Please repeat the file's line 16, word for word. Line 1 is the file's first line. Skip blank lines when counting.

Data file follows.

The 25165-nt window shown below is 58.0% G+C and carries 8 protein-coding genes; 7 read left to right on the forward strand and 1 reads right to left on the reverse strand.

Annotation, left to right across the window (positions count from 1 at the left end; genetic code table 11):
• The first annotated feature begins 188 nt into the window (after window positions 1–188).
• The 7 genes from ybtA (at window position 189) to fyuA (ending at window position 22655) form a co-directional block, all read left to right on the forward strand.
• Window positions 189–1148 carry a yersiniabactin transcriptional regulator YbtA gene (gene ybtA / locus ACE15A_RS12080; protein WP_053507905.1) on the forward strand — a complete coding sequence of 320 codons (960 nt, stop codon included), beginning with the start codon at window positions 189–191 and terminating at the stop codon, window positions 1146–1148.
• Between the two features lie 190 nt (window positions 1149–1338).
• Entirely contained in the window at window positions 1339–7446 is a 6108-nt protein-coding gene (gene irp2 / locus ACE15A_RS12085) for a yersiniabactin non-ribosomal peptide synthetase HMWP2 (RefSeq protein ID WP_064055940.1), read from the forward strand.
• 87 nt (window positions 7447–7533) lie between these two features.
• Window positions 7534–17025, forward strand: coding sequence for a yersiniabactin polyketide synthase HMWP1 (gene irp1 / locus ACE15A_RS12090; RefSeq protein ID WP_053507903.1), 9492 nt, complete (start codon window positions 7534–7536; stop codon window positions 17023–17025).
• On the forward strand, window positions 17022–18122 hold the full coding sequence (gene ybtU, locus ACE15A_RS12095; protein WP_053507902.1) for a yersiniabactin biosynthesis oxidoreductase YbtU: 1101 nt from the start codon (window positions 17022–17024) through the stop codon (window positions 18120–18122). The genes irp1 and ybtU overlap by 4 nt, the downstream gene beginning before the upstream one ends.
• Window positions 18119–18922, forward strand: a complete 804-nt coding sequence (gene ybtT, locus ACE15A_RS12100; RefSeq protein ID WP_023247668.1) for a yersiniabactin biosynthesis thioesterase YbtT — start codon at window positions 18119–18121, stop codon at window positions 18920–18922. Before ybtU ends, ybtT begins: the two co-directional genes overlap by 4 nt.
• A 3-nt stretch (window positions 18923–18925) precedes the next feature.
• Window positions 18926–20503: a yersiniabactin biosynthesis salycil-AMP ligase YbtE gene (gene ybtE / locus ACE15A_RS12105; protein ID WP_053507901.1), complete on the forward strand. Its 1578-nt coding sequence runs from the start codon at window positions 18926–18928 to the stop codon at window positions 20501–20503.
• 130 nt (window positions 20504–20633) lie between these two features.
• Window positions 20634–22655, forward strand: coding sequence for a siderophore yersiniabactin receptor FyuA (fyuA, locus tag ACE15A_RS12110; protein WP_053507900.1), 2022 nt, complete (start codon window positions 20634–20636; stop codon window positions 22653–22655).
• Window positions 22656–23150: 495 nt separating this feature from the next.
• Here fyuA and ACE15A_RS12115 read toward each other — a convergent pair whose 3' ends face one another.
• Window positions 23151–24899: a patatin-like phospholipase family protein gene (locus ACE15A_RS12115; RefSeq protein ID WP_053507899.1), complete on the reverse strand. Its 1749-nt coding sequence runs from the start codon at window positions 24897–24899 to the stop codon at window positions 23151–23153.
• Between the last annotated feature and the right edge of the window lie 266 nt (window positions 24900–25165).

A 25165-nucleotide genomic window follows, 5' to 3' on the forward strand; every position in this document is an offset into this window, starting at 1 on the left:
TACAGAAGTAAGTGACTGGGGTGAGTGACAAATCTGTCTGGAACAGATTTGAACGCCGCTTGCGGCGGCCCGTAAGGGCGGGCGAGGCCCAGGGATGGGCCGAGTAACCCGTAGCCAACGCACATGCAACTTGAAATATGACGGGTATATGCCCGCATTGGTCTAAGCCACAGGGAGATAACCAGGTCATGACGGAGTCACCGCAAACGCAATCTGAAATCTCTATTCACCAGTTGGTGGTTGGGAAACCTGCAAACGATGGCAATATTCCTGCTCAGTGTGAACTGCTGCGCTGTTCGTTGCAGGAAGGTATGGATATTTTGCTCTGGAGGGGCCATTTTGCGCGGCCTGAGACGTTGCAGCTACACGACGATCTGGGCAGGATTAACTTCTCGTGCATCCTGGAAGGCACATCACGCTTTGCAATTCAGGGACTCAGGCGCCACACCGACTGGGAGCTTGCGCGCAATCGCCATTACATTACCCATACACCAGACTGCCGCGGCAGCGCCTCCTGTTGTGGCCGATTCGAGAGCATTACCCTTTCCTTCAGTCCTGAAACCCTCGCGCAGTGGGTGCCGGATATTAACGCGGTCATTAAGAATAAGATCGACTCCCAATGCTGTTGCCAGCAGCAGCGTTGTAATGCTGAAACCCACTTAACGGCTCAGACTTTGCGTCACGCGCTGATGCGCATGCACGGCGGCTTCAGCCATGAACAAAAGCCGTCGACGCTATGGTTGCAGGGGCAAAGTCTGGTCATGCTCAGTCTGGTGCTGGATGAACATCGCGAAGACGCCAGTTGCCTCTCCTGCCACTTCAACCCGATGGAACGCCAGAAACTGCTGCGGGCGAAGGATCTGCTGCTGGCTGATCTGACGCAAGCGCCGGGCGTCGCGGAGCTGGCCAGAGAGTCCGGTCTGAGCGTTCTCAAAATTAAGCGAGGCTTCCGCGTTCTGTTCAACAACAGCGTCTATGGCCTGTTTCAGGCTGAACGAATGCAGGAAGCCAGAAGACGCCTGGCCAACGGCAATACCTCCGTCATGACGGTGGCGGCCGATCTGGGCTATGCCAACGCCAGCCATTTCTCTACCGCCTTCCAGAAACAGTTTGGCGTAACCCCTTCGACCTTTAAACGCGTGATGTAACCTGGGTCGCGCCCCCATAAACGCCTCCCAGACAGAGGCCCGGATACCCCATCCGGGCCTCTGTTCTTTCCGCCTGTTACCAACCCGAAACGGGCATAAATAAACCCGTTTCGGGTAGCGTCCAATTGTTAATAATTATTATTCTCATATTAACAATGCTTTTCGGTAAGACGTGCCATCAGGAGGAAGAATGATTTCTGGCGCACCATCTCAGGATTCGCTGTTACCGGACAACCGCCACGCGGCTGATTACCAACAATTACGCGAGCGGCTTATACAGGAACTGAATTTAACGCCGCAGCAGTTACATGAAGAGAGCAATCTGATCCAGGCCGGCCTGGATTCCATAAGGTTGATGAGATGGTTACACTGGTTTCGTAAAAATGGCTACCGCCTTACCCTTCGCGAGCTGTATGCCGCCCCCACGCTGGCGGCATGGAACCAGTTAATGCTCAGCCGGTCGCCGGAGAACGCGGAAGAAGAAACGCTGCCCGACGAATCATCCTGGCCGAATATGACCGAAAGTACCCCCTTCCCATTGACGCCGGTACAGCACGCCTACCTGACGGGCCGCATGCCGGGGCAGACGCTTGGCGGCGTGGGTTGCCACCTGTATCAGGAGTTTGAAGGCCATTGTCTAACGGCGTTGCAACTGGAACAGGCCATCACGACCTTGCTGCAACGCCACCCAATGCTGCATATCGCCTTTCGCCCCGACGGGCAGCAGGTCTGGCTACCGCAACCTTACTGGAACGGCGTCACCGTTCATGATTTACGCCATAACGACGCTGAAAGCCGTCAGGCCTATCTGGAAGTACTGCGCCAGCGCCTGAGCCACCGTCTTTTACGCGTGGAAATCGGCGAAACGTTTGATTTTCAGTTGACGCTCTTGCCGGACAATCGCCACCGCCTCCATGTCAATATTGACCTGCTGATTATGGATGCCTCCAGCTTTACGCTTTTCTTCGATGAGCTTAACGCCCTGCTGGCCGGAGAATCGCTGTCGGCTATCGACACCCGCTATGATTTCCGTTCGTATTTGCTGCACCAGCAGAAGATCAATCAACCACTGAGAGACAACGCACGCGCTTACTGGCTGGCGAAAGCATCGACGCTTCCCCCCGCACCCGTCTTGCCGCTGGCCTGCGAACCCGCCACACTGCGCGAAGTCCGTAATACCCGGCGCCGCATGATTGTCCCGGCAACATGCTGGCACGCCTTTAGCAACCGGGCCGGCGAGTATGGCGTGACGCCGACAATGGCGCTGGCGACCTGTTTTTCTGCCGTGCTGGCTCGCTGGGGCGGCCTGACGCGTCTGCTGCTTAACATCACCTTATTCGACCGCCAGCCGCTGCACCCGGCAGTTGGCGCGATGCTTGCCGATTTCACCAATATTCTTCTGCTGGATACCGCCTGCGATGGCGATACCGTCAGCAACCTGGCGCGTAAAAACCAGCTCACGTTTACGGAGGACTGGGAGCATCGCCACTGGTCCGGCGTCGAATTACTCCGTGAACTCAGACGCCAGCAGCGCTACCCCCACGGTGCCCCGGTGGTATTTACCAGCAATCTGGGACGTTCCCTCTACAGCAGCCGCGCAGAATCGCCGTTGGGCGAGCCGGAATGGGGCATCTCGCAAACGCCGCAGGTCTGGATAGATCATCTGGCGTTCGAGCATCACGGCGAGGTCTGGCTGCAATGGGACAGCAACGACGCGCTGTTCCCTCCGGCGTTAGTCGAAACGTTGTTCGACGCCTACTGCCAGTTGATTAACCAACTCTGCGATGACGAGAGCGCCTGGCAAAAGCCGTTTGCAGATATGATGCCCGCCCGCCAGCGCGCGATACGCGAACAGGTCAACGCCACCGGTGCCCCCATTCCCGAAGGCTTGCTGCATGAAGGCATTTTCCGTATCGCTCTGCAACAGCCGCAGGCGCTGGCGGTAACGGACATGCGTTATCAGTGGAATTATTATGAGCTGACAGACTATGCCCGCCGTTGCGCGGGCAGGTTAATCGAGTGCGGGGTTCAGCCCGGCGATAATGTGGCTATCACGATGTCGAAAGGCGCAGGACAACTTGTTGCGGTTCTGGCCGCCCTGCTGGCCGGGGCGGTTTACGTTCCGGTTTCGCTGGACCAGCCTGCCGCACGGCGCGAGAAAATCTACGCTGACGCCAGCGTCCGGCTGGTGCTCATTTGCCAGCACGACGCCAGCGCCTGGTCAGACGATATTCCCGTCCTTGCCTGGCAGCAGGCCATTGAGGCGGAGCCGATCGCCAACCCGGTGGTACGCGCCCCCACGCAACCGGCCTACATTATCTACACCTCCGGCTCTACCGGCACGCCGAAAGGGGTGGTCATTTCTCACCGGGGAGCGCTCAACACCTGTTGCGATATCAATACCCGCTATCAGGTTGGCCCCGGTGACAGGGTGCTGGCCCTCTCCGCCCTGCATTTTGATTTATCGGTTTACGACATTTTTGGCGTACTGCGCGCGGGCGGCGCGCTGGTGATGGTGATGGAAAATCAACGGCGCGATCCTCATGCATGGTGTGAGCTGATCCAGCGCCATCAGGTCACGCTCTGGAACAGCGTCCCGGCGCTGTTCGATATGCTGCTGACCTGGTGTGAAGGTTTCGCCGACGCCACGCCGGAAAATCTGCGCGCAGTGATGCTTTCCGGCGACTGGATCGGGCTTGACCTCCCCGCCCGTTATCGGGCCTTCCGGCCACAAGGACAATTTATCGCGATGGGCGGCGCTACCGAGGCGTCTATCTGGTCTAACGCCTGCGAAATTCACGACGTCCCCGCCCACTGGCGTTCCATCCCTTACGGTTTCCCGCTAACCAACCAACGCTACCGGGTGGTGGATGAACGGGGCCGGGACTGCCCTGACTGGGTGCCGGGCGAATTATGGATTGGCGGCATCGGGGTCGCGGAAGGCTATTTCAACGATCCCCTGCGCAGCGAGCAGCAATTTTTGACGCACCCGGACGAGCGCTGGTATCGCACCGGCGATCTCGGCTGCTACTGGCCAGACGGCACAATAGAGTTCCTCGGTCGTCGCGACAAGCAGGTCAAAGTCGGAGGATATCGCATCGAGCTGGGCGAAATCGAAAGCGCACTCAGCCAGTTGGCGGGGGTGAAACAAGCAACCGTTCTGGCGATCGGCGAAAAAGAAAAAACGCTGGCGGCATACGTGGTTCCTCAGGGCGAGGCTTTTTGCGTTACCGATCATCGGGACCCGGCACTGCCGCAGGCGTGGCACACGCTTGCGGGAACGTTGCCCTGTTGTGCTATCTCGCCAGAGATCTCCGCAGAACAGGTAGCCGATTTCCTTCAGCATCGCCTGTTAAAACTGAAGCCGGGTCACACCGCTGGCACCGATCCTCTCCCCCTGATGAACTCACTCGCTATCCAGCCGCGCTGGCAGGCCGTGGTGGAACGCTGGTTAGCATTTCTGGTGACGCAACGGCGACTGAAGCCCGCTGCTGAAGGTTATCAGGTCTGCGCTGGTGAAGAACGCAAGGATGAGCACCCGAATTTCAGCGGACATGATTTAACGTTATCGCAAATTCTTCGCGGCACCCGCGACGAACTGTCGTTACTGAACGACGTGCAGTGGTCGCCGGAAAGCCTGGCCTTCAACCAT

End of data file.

• Window positions 22656–23150: 495 nt separating this feature from the next.